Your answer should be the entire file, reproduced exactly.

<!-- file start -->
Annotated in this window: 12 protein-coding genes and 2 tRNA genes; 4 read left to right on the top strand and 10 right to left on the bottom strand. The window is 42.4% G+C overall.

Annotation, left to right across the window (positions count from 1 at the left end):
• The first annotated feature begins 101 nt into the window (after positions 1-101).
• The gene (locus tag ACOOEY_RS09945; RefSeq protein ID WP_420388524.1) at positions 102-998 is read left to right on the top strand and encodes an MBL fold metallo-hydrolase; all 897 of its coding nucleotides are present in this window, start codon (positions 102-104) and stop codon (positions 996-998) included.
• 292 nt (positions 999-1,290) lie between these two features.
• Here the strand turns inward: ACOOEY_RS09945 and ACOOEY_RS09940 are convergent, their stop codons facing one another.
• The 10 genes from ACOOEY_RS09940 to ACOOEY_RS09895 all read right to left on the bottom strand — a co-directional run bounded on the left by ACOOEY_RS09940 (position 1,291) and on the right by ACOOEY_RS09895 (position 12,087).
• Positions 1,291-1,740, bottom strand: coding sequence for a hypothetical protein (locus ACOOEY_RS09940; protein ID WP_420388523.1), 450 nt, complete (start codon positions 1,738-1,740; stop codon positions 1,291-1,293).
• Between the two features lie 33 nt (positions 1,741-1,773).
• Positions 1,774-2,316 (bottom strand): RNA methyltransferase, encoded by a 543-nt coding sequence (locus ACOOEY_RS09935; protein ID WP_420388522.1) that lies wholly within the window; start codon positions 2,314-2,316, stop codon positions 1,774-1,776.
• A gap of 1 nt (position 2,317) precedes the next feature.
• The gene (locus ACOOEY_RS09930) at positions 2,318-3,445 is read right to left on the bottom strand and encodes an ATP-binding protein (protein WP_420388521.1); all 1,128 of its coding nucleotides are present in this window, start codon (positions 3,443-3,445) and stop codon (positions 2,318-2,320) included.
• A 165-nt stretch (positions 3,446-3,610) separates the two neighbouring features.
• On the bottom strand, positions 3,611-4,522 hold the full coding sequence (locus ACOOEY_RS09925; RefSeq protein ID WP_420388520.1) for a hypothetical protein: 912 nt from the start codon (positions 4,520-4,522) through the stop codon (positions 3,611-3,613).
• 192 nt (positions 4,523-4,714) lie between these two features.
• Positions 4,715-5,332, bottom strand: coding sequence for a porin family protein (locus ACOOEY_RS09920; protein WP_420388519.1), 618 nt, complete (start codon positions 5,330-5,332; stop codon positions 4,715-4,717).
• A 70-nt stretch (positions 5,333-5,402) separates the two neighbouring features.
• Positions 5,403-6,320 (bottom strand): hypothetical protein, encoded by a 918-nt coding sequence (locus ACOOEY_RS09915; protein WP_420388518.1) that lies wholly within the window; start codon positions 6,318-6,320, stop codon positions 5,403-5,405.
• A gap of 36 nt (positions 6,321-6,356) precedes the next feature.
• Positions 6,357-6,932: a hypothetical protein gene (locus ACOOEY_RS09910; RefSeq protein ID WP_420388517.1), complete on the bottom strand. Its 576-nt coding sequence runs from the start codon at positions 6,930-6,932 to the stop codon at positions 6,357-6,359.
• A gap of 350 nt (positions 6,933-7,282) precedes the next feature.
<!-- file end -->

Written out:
Annotated in this window: 12 protein-coding genes and 2 tRNA genes; 4 read left to right on the top strand and 10 right to left on the bottom strand. The window is 42.4% G+C overall.

Annotation, left to right across the window (positions count from 1 at the left end):
• The first annotated feature begins 101 nt into the window (after positions 1-101).
• The gene (locus tag ACOOEY_RS09945; RefSeq protein ID WP_420388524.1) at positions 102-998 is read left to right on the top strand and encodes an MBL fold metallo-hydrolase; all 897 of its coding nucleotides are present in this window, start codon (positions 102-104) and stop codon (positions 996-998) included.
• 292 nt (positions 999-1,290) lie between these two features.
• Here the strand turns inward: ACOOEY_RS09945 and ACOOEY_RS09940 are convergent, their stop codons facing one another.
• The 10 genes from ACOOEY_RS09940 to ACOOEY_RS09895 all read right to left on the bottom strand — a co-directional run bounded on the left by ACOOEY_RS09940 (position 1,291) and on the right by ACOOEY_RS09895 (position 12,087).
• Positions 1,291-1,740, bottom strand: coding sequence for a hypothetical protein (locus ACOOEY_RS09940; protein ID WP_420388523.1), 450 nt, complete (start codon positions 1,738-1,740; stop codon positions 1,291-1,293).
• Between the two features lie 33 nt (positions 1,741-1,773).
• Positions 1,774-2,316 (bottom strand): RNA methyltransferase, encoded by a 543-nt coding sequence (locus ACOOEY_RS09935; protein ID WP_420388522.1) that lies wholly within the window; start codon positions 2,314-2,316, stop codon positions 1,774-1,776.
• A gap of 1 nt (position 2,317) precedes the next feature.
• The gene (locus ACOOEY_RS09930) at positions 2,318-3,445 is read right to left on the bottom strand and encodes an ATP-binding protein (protein WP_420388521.1); all 1,128 of its coding nucleotides are present in this window, start codon (positions 3,443-3,445) and stop codon (positions 2,318-2,320) included.
• A 165-nt stretch (positions 3,446-3,610) separates the two neighbouring features.
• On the bottom strand, positions 3,611-4,522 hold the full coding sequence (locus ACOOEY_RS09925; RefSeq protein ID WP_420388520.1) for a hypothetical protein: 912 nt from the start codon (positions 4,520-4,522) through the stop codon (positions 3,611-3,613).
• 192 nt (positions 4,523-4,714) lie between these two features.
• Positions 4,715-5,332, bottom strand: coding sequence for a porin family protein (locus ACOOEY_RS09920; protein WP_420388519.1), 618 nt, complete (start codon positions 5,330-5,332; stop codon positions 4,715-4,717).
• A 70-nt stretch (positions 5,333-5,402) separates the two neighbouring features.
• Positions 5,403-6,320 (bottom strand): hypothetical protein, encoded by a 918-nt coding sequence (locus ACOOEY_RS09915; protein WP_420388518.1) that lies wholly within the window; start codon positions 6,318-6,320, stop codon positions 5,403-5,405.
• A gap of 36 nt (positions 6,321-6,356) precedes the next feature.
• Positions 6,357-6,932: a hypothetical protein gene (locus ACOOEY_RS09910; RefSeq protein ID WP_420388517.1), complete on the bottom strand. Its 576-nt coding sequence runs from the start codon at positions 6,930-6,932 to the stop codon at positions 6,357-6,359.
• A gap of 350 nt (positions 6,933-7,282) precedes the next feature.